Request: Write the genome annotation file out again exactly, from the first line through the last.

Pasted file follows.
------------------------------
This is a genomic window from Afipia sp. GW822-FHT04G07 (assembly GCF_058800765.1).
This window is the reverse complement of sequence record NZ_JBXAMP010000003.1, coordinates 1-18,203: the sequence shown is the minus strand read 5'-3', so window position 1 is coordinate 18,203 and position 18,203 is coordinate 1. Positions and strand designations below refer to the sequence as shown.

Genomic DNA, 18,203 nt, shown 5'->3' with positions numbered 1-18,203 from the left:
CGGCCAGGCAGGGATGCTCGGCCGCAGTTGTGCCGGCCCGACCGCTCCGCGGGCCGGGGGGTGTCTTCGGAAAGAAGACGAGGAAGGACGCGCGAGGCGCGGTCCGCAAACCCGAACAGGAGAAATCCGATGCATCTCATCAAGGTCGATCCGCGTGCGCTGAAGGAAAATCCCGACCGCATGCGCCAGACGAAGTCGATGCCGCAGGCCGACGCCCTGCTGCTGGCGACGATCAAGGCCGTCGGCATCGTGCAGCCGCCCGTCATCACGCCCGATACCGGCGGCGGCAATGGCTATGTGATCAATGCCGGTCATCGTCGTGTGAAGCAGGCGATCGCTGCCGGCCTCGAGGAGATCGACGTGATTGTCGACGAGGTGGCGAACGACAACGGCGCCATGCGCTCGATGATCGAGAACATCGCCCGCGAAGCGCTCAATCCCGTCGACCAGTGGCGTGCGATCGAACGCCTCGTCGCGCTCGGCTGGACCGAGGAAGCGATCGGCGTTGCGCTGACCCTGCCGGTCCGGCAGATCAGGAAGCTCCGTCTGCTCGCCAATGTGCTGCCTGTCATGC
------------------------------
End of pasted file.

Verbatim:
This is a genomic window from Afipia sp. GW822-FHT04G07 (assembly GCF_058800765.1).
This window is the reverse complement of sequence record NZ_JBXAMP010000003.1, coordinates 1-18,203: the sequence shown is the minus strand read 5'-3', so window position 1 is coordinate 18,203 and position 18,203 is coordinate 1. Positions and strand designations below refer to the sequence as shown.

Genomic DNA, 18,203 nt, shown 5'->3' with positions numbered 1-18,203 from the left:
CGGCCAGGCAGGGATGCTCGGCCGCAGTTGTGCCGGCCCGACCGCTCCGCGGGCCGGGGGGTGTCTTCGGAAAGAAGACGAGGAAGGACGCGCGAGGCGCGGTCCGCAAACCCGAACAGGAGAAATCCGATGCATCTCATCAAGGTCGATCCGCGTGCGCTGAAGGAAAATCCCGACCGCATGCGCCAGACGAAGTCGATGCCGCAGGCCGACGCCCTGCTGCTGGCGACGATCAAGGCCGTCGGCATCGTGCAGCCGCCCGTCATCACGCCCGATACCGGCGGCGGCAATGGCTATGTGATCAATGCCGGTCATCGTCGTGTGAAGCAGGCGATCGCTGCCGGCCTCGAGGAGATCGACGTGATTGTCGACGAGGTGGCGAACGACAACGGCGCCATGCGCTCGATGATCGAGAACATCGCCCGCGAAGCGCTCAATCCCGTCGACCAGTGGCGTGCGATCGAACGCCTCGTCGCGCTCGGCTGGACCGAGGAAGCGATCGGCGTTGCGCTGACCCTGCCGGTCCGGCAGATCAGGAAGCTCCGTCTGCTCGCCAATGTGCTGCCTGTCATGC